A Riverside man was arrested on accusations that he sold counterfeit oxycodone pills containing fentanyl that lead to the deadly overdose of a college student who was visiting her family for the holidays two years ago, the Department of Justice announced.
Brandon Michael McDowell, 22, was arrested and is scheduled to be arraigned Friday afternoon in United States District Court in Riverside.
McDowell was named in a grand jury indictment filed Wednesday that charges him with one count of distributing fentanyl resulting in death. The fentanyl-distribution charge carries a mandatory minimum sentence of 20 years in federal prison and a maximum possible sentence of life without parole.
According to the DOJ, McDowell allegedly distributed fentanyl in the form of counterfeit oxycodone M30 pills on December 22, 2019.
Fentanyl is a powerful synthetic opioid that is similar to morphine but is 50 to 100 times more potent, according to the National Institute of Drug Abuse.
Prosecutors said the victim, a 19-year-old identified in the indictment as “A.C.,” died after ingesting the drug at her Temecula home.
The investigation by the Drug Enforcement Administration, the Riverside County Sheriff’s Department, Homeland Security Investigations and the Riverside County District Attorney’s Office found evidence that the victim ordered the pills from McDowell on Snapchat, according to the DOJ.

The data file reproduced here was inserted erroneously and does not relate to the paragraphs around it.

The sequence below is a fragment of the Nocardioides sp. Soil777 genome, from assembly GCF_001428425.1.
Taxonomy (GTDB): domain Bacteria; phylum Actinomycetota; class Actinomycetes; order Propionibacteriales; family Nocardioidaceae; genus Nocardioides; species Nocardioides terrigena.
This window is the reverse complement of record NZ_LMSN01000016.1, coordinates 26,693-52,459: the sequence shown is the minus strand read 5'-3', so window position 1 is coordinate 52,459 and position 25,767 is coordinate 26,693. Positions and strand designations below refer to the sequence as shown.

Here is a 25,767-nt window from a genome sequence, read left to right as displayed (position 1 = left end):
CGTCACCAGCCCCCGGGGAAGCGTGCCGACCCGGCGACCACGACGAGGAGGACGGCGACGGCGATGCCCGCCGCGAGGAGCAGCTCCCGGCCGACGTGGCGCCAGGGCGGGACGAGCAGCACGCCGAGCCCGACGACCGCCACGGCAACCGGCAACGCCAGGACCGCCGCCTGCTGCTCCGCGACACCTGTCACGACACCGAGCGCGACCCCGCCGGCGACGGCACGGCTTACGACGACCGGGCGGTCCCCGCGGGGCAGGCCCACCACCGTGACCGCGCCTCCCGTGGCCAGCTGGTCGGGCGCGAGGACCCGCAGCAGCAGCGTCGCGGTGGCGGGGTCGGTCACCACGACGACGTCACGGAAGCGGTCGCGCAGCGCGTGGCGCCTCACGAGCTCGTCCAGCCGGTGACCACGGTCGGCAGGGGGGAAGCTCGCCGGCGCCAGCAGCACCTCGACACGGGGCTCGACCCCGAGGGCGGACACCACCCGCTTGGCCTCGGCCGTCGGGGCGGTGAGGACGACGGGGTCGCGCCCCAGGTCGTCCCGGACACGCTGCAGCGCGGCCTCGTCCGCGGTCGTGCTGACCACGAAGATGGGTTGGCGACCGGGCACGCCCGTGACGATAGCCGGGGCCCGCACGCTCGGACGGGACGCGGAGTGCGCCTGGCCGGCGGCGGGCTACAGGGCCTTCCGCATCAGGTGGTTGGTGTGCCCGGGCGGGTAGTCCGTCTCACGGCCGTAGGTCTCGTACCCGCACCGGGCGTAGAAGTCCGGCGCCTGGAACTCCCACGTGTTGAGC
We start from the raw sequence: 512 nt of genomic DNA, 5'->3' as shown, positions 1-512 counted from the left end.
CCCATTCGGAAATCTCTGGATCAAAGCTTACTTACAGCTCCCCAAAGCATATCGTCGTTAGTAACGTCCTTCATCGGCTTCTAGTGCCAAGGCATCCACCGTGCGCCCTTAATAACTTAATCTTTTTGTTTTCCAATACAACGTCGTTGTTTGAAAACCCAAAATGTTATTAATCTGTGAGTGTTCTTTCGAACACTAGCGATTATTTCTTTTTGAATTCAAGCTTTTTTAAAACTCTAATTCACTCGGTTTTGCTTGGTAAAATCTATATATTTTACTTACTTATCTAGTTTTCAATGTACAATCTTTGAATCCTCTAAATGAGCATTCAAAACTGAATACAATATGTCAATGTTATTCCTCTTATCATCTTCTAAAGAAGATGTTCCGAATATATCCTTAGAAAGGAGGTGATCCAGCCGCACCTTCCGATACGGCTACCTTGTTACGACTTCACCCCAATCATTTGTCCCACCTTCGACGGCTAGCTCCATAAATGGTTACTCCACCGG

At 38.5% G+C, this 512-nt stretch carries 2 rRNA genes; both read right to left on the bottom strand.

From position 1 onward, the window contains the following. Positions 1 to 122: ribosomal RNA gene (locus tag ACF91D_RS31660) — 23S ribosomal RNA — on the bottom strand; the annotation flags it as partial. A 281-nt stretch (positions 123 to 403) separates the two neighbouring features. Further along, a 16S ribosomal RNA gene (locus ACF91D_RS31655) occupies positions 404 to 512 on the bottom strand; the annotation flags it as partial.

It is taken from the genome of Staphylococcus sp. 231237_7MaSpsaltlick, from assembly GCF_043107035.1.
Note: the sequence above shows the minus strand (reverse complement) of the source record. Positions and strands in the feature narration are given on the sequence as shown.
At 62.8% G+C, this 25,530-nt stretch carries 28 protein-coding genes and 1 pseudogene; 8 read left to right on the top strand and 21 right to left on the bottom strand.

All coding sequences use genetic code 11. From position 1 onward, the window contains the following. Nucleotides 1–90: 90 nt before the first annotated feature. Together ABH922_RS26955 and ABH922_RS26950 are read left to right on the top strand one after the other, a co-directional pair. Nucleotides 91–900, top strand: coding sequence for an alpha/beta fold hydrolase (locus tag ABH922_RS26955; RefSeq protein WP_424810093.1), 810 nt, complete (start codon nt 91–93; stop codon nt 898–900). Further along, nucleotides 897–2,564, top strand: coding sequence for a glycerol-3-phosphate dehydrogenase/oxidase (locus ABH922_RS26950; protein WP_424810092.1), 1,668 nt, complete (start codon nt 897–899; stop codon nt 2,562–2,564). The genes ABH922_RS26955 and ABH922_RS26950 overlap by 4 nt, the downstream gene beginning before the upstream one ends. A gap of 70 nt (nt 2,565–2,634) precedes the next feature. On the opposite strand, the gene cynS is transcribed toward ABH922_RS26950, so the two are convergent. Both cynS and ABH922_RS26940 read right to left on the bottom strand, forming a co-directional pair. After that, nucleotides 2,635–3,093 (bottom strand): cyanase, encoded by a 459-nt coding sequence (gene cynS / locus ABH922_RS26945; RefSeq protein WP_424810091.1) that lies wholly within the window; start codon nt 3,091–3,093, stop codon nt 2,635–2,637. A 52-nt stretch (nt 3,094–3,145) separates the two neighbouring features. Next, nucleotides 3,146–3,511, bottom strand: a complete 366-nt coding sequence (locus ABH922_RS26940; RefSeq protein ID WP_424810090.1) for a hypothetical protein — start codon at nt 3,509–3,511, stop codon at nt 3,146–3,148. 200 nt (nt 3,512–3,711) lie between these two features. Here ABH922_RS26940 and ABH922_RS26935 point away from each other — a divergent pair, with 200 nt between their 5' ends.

“This is another incredibly sad case that demonstrates the deadly threat of fentanyl that is now seen in a wide array of drugs sold on the street,” said United States Attorney Tracy L. Wilkison. “My office and our law enforcement partners will continue to investigate fatal overdose cases to identify and bring to justice every individual involved in the trafficking of fentanyl.”
Assistant United States Attorney John Balla and Special Assistant United States Attorney Stephen Merrill of the Riverside Branch Office are prosecuting this case. SAUSA Merrill is a Riverside County deputy district attorney assigned by his office to work with the Justice Department.
“The Riverside County DA’s Office is grateful for the hard work of the U.S. Attorney’s Office in this collaborative effort with our federal partners to get justice for the victim in this case,” said Riverside County District Attorney Mike Hestrin.
Fentanyl Deaths On The Rise in Riverside County
Last month, Hestrin joined the Orange County district attorney to announce manufacturers or sellers of fentanyl can be charged with murder if someone dies after ingesting or being exposed to it.
Hestrin told News Channel 3's Madison Weil that the fentanyl crisis has escalated out of control in recent years in Riverside County. He said in 2016, there were two fentanyl-related deaths in the county. This year, they expect to see between 500-600 deaths.
Hestrin attributed the skyrocketing deaths, in part, due to how cheap fentanyl is to produce.
Fentanyl is being found in all kinds of drugs: from cocaine, methamphetamines, even anti-anxiety or sleeping medications. Hestrin said cartels now have the ability to create pills that look identical to regulated pills like Percocet or Valium — citing the case of one 21-year-old boy who died after taking Percocet from a friend. Neither of them knew it was laced with fentanyl.
The DEA estimates that up to 40% of counterfeit pills on the street right now contain a fatal dose, Hestrin said.
The Riverside County DA's Office is prosecuting nine fentanyl-related murder cases, including a case where two parents were arrested after their 15-month-old toddler overdosed.